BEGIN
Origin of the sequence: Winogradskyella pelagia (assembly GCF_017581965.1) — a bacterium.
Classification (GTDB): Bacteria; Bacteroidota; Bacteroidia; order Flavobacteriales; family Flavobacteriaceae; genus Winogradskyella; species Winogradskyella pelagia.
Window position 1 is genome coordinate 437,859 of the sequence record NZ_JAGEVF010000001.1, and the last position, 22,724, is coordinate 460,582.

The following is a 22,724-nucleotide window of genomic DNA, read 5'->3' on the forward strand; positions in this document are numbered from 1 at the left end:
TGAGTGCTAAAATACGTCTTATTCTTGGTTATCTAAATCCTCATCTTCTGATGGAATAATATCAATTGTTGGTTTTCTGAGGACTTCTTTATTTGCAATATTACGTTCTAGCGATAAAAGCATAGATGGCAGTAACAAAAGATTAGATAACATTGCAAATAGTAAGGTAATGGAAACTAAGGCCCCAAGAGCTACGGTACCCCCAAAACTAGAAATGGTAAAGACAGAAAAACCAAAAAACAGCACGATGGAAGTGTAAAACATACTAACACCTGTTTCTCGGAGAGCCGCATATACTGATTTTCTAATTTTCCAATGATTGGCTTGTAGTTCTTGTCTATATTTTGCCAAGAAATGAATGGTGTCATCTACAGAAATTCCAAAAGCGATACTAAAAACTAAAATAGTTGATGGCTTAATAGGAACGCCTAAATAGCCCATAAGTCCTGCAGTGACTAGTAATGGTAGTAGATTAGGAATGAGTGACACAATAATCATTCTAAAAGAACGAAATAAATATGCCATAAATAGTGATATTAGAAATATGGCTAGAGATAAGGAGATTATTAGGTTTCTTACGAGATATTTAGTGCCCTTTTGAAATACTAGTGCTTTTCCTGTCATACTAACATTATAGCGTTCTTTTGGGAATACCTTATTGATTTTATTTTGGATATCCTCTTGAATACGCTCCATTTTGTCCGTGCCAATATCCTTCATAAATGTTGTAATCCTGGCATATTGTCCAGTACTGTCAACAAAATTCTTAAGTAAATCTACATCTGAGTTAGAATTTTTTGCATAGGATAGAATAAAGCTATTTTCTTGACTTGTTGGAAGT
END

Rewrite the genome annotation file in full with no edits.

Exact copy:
Origin of the sequence: Winogradskyella pelagia (assembly GCF_017581965.1) — a bacterium.
Classification (GTDB): Bacteria; Bacteroidota; Bacteroidia; order Flavobacteriales; family Flavobacteriaceae; genus Winogradskyella; species Winogradskyella pelagia.
Window position 1 is genome coordinate 437,859 of the sequence record NZ_JAGEVF010000001.1, and the last position, 22,724, is coordinate 460,582.

The following is a 22,724-nucleotide window of genomic DNA, read 5'->3' on the forward strand; positions in this document are numbered from 1 at the left end:
TGAGTGCTAAAATACGTCTTATTCTTGGTTATCTAAATCCTCATCTTCTGATGGAATAATATCAATTGTTGGTTTTCTGAGGACTTCTTTATTTGCAATATTACGTTCTAGCGATAAAAGCATAGATGGCAGTAACAAAAGATTAGATAACATTGCAAATAGTAAGGTAATGGAAACTAAGGCCCCAAGAGCTACGGTACCCCCAAAACTAGAAATGGTAAAGACAGAAAAACCAAAAAACAGCACGATGGAAGTGTAAAACATACTAACACCTGTTTCTCGGAGAGCCGCATATACTGATTTTCTAATTTTCCAATGATTGGCTTGTAGTTCTTGTCTATATTTTGCCAAGAAATGAATGGTGTCATCTACAGAAATTCCAAAAGCGATACTAAAAACTAAAATAGTTGATGGCTTAATAGGAACGCCTAAATAGCCCATAAGTCCTGCAGTGACTAGTAATGGTAGTAGATTAGGAATGAGTGACACAATAATCATTCTAAAAGAACGAAATAAATATGCCATAAATAGTGATATTAGAAATATGGCTAGAGATAAGGAGATTATTAGGTTTCTTACGAGATATTTAGTGCCCTTTTGAAATACTAGTGCTTTTCCTGTCATACTAACATTATAGCGTTCTTTTGGGAATACCTTATTGATTTTATTTTGGATATCCTCTTGAATACGCTCCATTTTGTCCGTGCCAATATCCTTCATAAATGTTGTAATCCTGGCATATTGTCCAGTACTGTCAACAAAATTCTTAAGTAAATCTACATCTGAGTTAGAATTTTTTGCATAGGATAGAATAAAGCTATTTTCTTGACTTGTTGGAAGT